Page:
Brief Report

Pediatric Nephrology

, Volume 26, Issue 8, pp 1317-1320

First online:

Concomitant thrombotic thrombocytopenic purpura and ANCA-associated vasculitis in an adolescent

  • Varun AgrawalAffiliated withRenal Division, Department of Internal Medicine, Baystate Medical CenterTufts University School of Medicine Email author 
  • , Chirag K. VaidyaAffiliated withRenal Division, Department of Internal Medicine, Baystate Medical CenterTufts University School of Medicine
  • , Jiuming YeAffiliated withRenal Division, Department of Internal Medicine, Baystate Medical CenterTufts University School of Medicine
  • , Jonathan FreemanAffiliated withDepartment of Pathology, Baystate Medical CenterTufts University School of Medicine
  • , Christine McKiernanAffiliated withDepartment of Pediatrics, Baystate Medical CenterTufts University School of Medicine
  • , Peter R. BlierAffiliated withDepartment of Pediatrics, Baystate Medical CenterTufts University School of Medicine
  • , Chester AndrzejewskiJrAffiliated withDepartment of Pathology, Baystate Medical CenterTufts University School of Medicine
  • , Michael GermainAffiliated withRenal Division, Department of Internal Medicine, Baystate Medical CenterTufts University School of Medicine
  • , Gregory L. BradenAffiliated withRenal Division, Department of Internal Medicine, Baystate Medical CenterTufts University School of Medicine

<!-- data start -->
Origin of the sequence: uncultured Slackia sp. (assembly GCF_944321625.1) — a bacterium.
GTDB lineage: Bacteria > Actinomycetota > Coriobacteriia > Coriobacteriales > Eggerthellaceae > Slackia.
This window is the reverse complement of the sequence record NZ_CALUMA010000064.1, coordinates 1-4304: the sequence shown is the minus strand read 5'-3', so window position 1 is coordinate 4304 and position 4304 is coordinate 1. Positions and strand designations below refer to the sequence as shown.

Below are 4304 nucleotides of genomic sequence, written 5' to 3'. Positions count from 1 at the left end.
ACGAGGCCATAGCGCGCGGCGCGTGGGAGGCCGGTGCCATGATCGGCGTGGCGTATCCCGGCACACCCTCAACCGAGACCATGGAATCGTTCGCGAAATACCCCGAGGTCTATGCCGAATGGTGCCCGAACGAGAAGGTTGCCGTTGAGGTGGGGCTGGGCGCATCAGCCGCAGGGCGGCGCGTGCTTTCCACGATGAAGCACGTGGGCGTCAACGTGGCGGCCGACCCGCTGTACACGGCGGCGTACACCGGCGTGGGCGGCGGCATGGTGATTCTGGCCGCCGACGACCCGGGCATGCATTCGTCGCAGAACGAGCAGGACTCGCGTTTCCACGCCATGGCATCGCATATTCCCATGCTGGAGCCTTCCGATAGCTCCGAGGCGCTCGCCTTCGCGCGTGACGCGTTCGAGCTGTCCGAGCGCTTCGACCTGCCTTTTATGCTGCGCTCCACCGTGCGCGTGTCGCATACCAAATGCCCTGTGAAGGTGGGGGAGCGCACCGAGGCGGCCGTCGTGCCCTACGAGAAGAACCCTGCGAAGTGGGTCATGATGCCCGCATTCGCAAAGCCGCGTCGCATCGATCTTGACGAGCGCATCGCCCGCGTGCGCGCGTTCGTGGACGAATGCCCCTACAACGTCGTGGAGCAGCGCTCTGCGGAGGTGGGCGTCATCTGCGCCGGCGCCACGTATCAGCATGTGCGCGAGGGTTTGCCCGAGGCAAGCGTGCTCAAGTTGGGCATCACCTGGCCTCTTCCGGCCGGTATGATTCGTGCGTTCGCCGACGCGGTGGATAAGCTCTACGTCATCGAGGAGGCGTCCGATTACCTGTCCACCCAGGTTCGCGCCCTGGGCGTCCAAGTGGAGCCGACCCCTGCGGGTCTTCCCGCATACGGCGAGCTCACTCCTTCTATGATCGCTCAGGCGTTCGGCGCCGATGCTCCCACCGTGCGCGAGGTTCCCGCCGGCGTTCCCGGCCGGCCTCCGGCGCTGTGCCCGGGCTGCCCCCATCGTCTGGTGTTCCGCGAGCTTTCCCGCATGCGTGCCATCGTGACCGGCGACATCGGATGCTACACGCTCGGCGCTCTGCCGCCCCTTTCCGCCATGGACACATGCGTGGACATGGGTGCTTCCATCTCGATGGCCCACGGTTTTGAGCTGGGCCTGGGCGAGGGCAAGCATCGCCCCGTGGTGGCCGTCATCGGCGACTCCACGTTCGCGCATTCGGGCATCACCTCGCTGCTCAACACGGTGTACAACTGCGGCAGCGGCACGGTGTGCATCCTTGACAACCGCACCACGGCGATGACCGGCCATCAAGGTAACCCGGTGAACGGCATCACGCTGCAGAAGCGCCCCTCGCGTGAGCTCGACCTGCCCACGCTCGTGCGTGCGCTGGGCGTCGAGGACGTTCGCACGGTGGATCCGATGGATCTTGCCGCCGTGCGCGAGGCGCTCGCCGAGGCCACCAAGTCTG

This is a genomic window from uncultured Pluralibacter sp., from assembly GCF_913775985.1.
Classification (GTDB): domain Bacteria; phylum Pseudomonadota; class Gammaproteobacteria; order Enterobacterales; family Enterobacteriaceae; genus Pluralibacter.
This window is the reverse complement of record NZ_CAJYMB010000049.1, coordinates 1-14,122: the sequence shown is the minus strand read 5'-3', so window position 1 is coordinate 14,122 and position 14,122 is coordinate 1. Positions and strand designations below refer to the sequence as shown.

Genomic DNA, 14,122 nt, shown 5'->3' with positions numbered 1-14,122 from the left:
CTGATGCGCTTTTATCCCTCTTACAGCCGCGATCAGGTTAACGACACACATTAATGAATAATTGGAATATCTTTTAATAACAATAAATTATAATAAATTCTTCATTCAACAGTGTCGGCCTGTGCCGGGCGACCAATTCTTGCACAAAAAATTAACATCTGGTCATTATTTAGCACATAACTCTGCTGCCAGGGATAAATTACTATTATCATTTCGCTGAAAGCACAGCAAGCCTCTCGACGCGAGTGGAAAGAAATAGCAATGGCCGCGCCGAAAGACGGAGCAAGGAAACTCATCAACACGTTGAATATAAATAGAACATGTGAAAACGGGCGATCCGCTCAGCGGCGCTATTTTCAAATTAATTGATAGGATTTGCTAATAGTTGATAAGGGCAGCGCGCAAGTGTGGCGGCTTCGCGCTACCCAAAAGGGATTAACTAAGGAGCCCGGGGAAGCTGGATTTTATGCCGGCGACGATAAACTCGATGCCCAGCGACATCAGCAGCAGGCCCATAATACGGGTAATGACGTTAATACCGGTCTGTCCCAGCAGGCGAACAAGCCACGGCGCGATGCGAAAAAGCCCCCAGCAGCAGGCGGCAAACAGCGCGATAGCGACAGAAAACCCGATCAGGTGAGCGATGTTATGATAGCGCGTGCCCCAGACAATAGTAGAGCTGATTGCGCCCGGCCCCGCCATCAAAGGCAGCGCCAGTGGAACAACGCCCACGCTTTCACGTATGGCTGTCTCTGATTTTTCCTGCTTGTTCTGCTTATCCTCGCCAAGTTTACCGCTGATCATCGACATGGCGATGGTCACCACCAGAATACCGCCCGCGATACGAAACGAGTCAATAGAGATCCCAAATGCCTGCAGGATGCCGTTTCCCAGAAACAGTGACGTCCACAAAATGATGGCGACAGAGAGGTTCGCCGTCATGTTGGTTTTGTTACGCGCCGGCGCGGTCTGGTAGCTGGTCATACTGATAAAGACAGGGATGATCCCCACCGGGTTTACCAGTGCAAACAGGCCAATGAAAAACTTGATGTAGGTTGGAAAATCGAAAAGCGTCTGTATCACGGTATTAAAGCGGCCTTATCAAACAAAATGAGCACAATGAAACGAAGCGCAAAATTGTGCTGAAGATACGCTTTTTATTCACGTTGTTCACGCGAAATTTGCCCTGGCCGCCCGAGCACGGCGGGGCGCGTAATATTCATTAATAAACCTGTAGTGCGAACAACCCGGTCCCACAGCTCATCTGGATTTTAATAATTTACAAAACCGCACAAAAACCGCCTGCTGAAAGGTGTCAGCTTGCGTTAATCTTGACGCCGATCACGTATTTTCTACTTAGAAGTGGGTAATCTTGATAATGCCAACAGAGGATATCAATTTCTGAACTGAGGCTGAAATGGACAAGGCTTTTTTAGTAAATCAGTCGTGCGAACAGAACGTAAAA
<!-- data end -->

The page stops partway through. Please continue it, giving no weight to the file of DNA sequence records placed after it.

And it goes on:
Rent the article at a discount

Rent now

* Final gross prices may vary according to local VAT.

Get Access

Abstract

Thrombotic thrombocytopenic purpura (TTP) rarely occurs with systemic vasculitis. A 17-year-old girl presented with non-bloody diarrhea, menorrhagia, and syncope. She had severe anemia (hemoglobin = 3.8 g/dl), thrombocytopenia (platelet = 7,000/mm3), and acute kidney injury (serum creatinine, Cr = 2.3 mg%). Peripheral smear examination confirmed the presence of microangiopathic hemolytic anemia. Additionally, she had a positive anti-nuclear antibody (1:1600) and normal complement levels. We considered the diagnosis of TTP, possibly associated with systemic lupus erythematosus, and promptly initiated pulse methylprednisolone and daily 3–4 l of plasma exchange therapy. Following resolution of her thrombocytopenia in 48 h, we performed a kidney biopsy that revealed diffuse proliferative, focal crescentic, and necrotizing glomerulonephritis with mild IgG immunofluorescence staining. Concomitantly, autoimmune work-up was significant for positive perinuclear anti-neutrophil cytoplasmic antibodies (p-ANCA = 1:640) and decreased von Willebrand factor cleaving protease activity (<5%). A final diagnosis of TTP with microscopic polyangiitis (p-ANCA-mediated) was made and treatment with daily oral cyclophosphamide and prednisone resolved her renal injury over 2 months (follow-up Cr = 1.0 mg%). Our case highlights the importance of identifying systemic disorders such as ANCA-associated vasculitis with TTP.

Keywords

Thrombotic thrombocytopenic purpura Microscopic polyangiitis Myeloperoxidase antibodies Antineutrophil cytoplasmic antibodies ADAMTS13